Star's street price represented a 10,000% mark-up on the cost of production. Thanks to a sophisticated batching system and use of retired supernumerary goblins, the unit cost of magic was negligible.
Given this phenomenal profit margin and the global nature of the operation, sourcing teeth even one day earlier meant money in the bank through streamlining the Just In Time system and consequent gains in inventory turns.
As founding Head of Tooth Division, Guido the Goblin had always planned to introduce Advanced Tooth Harvesting (ATH).
It was just a matter of timing.
A black Mercedes Kompressor, a penthouse with woodland views and a briefcase made of ‘Enola Gay' bomb door components were testament to his business acumen.
Fran was a young Faerie Liaison Officer attached to his office - intelligent, idealistic and tech-savvy. Guido fancied the wings off her but she had repeatedly and brutally turned him down. For revenge, he teased her with company secrets and taunted her over the systematic disempowerment of her species.
Fran disliked him as much as a faerie could, staying at her post solely to find a way to derail the soulless juggernaut Goblin Consulting had created. Now it was crunch time.
Fran was a Class 1 Field Operative - Tooth. Cross trained, industry certified and peer accredited, it was her job to translate Tooth Division policy into Faerie Corporation reality. Though Fran had never been overly fond of human children, she was adamant that ATH was going too far.
Of greatest concern were the nebulous definition of 'advanced' and the assumption that child vendors, by dint of their initial act of supply, signalled intent to render all their teeth to Faerie Corporation. Under the most extreme interpretation, ATH guidelines suggested that the timing of tooth recovery was at the sole discretion of the collection agent.
Put simply, this meant Tooth Division could order the harvesting of commercial weight teeth while they were still in the heads of their owners.
Expecting Fran to pick this up, Guido had been ready for her challenge. He effusively reassured her that as good corporate citizens, Goblin Corporation would never allow its agents to breach vendor rights. The only teeth to be gathered 'pre-release' would be those in imminent danger of dislodging naturally during the night of collection.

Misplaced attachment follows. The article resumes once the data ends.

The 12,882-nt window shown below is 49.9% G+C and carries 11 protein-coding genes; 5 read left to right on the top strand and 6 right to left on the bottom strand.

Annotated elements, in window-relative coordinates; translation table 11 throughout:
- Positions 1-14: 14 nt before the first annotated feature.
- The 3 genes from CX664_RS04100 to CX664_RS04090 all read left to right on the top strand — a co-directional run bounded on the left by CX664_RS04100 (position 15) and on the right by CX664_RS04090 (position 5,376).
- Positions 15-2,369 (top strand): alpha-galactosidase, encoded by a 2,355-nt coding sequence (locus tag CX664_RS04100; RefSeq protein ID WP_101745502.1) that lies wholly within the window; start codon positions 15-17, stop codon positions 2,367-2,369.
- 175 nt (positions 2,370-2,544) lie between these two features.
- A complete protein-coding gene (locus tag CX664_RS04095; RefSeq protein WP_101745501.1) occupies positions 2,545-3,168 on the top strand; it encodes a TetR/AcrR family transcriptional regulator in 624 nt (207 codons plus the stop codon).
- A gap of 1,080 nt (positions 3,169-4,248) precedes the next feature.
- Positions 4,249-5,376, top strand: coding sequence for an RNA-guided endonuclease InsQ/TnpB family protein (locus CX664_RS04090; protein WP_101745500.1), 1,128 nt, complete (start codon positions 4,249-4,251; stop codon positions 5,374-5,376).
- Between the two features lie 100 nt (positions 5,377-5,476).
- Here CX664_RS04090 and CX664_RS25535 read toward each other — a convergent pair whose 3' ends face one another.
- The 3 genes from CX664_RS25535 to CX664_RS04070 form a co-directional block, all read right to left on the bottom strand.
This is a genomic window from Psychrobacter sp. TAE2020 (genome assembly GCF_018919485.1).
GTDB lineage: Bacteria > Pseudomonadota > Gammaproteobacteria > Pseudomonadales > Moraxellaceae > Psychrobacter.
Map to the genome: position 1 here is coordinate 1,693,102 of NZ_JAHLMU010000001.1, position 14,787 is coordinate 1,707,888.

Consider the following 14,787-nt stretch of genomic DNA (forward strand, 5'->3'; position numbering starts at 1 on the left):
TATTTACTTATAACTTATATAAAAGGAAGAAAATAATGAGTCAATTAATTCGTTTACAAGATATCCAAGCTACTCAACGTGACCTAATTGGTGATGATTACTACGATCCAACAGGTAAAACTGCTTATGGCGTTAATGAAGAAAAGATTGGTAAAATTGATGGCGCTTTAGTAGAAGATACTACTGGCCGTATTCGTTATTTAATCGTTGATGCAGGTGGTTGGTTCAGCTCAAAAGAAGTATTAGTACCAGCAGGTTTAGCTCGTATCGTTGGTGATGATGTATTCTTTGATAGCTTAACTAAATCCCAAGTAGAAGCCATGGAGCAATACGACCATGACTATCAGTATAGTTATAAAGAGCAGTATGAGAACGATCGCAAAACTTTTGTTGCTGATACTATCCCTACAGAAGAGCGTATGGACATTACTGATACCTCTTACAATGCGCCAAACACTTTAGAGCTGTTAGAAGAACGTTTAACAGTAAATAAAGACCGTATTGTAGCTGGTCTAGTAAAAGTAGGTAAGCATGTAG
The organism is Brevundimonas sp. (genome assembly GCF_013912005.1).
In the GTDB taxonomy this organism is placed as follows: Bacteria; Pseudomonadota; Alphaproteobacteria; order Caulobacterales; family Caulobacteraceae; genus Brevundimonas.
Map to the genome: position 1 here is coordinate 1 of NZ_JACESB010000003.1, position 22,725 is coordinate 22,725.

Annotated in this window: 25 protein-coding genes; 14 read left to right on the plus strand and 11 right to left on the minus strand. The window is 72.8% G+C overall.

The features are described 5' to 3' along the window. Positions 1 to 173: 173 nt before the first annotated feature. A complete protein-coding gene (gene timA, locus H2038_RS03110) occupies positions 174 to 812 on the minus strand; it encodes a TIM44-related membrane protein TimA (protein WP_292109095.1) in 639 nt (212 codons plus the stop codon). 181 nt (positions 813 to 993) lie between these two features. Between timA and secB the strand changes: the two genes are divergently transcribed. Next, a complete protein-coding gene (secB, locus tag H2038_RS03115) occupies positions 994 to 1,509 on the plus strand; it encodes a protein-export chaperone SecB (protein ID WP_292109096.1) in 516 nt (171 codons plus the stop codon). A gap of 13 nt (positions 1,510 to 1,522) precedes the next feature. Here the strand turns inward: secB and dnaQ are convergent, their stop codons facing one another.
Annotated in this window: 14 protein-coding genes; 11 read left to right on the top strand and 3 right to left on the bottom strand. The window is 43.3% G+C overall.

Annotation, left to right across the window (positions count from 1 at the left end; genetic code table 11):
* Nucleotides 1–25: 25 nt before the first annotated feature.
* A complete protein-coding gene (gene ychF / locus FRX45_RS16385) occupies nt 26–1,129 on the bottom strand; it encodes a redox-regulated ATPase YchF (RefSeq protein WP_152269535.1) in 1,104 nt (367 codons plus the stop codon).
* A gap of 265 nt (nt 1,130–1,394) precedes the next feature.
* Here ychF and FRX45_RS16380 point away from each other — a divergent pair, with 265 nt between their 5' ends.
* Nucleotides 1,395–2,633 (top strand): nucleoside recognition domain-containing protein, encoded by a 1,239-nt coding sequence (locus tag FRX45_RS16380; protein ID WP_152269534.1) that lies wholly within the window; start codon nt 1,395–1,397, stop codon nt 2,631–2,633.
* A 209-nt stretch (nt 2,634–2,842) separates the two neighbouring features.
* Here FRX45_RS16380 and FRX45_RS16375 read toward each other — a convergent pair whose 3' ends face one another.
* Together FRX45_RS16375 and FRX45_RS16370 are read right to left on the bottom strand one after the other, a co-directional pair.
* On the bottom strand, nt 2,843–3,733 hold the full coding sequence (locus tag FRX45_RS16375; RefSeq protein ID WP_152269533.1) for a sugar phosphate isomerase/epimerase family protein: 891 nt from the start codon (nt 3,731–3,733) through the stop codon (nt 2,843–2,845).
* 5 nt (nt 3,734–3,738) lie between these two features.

He further argued that such pre-emptive action was justified on safety grounds, citing a recent exhaustive study of infant mortality through tooth-triggered asphyxiation.
Fran was unconvinced; everything the Goblins did was mercenary.
Their cynical resurrection of the poetic term 'faerie' was a case in point.
Guido's slick briefing paper had recommended the rebranding solely to tap the emotions of the corporation's older, wealthier target market and to foster an image of olde worlde integrity and craftsmanship.
Fran knew it was all bullsh*t, but what could she do? Her individual bargaining contract was explicit. Failure to execute a legitimate Board decision meant instant dismissal and forfeit of superannuation benefits. And with Faerie Corporation the only halfling service provider on the planet, employment prospects were zero. Goblin Consulting had even cornered the freelance market.
It was enough to drive a hot-blooded idealist to distraction. Or even sabotage. In her rage, Fran suddenly conceived a radical plan. If she could preempt ATH with a publicised demonstration of its intrinsic horror, the public backlash could outweigh shareholder greed.
It was a slender chance, but worth pursuing. All she needed was an attractive, high profile toddler with one or more teeth that were not quite ready to drop.
Turning down yet another salacious Friday night invitation from her boss, Fran went home to ponder...
Do you believe in faeries / fairies?
- The Feisty Empire